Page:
Enhancing the regeneration of axons is often considered to be a therapeutic target for improving functional recovery after peripheral nerve injury. In this review, the evidence for the efficacy of electrical stimulation (ES), daily exercise and their combination in promoting nerve regeneration after peripheral nerve injuries in both animal models and in human patients is explored. The rationale, effectiveness and molecular basis of ES and exercise in accelerating axon outgrowth are reviewed. In comparing the effects of ES and exercise in enhancing axon regeneration, increased neural activity, neurotrophins and androgens are considered to be common requirements. Similarly, there are sex-specific requirements for exercise to enhance axon regeneration in the periphery and for sustaining synaptic inputs onto injured motoneurons. ES promotes nerve regeneration after delayed nerve repair in humans and rats. The effectiveness of exercise is less clear. Although ES, but not exercise, results in a significant misdirection of regenerating motor axons to reinnervate different muscle targets, the loss of neuromuscular specificity encountered has only a very small impact on resulting functional recovery. Both ES and exercise are promising experimental treatments for peripheral nerve injury that seem to be ready to be translated to clinical use.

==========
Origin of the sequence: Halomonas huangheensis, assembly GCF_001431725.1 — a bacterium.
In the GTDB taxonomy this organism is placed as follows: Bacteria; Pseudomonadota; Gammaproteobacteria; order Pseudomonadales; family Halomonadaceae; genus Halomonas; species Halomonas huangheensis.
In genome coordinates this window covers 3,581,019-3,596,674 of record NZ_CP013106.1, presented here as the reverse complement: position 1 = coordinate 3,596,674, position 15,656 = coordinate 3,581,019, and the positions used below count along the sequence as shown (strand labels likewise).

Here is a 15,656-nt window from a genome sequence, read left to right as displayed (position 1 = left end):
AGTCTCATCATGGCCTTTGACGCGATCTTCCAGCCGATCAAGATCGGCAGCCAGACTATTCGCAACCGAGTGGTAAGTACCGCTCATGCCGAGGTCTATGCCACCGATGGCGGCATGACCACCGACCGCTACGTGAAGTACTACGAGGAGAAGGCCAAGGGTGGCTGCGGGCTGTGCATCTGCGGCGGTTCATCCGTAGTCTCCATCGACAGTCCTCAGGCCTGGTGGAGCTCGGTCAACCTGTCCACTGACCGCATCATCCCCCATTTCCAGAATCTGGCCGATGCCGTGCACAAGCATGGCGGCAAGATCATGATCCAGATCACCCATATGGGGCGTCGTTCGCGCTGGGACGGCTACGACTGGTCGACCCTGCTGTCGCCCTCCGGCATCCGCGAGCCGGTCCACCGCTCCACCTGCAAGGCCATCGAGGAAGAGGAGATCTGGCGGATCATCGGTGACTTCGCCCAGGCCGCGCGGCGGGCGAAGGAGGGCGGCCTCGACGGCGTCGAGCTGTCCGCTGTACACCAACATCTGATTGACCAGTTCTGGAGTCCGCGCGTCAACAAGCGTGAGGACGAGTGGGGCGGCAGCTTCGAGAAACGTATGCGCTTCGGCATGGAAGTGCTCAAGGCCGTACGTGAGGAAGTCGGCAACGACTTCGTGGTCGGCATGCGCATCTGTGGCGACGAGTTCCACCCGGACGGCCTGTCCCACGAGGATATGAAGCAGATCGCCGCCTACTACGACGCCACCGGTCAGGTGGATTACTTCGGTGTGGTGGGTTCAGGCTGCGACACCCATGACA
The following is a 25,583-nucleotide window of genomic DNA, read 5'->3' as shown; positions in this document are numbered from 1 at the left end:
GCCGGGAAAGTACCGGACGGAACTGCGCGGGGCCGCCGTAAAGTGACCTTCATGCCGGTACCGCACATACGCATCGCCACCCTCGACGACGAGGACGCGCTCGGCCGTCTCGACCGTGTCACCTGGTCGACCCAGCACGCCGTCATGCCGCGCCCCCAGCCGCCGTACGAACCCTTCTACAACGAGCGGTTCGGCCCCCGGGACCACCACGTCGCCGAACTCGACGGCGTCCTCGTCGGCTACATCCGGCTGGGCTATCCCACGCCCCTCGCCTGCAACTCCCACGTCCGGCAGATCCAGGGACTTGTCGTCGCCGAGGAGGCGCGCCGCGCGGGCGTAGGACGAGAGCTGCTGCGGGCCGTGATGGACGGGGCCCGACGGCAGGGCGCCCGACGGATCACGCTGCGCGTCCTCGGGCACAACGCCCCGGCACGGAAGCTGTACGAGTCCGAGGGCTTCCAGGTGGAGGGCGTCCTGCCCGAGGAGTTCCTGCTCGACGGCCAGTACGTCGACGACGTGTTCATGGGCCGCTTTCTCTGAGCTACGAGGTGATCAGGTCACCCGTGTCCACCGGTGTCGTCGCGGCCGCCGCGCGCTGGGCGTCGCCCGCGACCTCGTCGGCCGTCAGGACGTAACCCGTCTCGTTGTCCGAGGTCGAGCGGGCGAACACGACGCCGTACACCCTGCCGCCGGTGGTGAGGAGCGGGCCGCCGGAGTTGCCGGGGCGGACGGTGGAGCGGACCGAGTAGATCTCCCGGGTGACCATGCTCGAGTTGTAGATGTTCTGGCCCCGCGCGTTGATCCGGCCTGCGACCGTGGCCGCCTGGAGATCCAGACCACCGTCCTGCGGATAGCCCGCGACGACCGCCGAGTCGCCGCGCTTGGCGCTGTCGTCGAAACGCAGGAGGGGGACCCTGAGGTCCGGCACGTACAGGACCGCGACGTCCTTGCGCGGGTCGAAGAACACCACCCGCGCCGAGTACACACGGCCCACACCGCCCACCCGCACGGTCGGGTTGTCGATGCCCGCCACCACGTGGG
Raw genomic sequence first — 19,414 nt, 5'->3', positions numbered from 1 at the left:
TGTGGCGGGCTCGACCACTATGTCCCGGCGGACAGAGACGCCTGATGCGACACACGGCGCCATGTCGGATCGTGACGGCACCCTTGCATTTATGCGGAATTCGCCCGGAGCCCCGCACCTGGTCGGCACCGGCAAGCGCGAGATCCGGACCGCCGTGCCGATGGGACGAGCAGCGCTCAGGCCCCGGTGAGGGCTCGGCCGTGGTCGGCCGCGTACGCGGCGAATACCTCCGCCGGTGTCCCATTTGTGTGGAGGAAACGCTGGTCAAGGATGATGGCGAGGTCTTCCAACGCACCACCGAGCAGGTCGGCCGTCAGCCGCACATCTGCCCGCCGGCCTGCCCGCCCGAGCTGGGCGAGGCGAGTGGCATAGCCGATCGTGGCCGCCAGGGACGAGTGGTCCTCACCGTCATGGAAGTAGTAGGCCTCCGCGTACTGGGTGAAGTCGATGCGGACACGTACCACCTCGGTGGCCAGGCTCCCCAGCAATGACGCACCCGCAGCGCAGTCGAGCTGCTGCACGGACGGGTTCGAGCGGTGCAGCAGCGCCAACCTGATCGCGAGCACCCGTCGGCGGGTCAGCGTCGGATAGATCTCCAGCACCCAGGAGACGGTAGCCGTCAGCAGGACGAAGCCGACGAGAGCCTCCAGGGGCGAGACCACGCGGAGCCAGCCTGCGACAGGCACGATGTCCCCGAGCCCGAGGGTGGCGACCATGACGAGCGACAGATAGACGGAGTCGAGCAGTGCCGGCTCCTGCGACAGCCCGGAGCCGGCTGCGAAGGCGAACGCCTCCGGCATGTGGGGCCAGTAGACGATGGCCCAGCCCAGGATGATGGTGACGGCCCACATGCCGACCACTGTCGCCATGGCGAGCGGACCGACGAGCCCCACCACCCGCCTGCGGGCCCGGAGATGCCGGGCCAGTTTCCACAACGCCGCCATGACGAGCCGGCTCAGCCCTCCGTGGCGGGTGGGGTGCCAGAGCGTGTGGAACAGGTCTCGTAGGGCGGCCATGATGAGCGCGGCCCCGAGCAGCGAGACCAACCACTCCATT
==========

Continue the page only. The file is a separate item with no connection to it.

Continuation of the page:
Keywords: electrical stimulation; exercise and nerve regeneration; exercise or electrical stimulation; nerve stimulation; peripheral nerve regeneration.
© 2015 Federation of European Neuroscience Societies and John Wiley & Sons Ltd.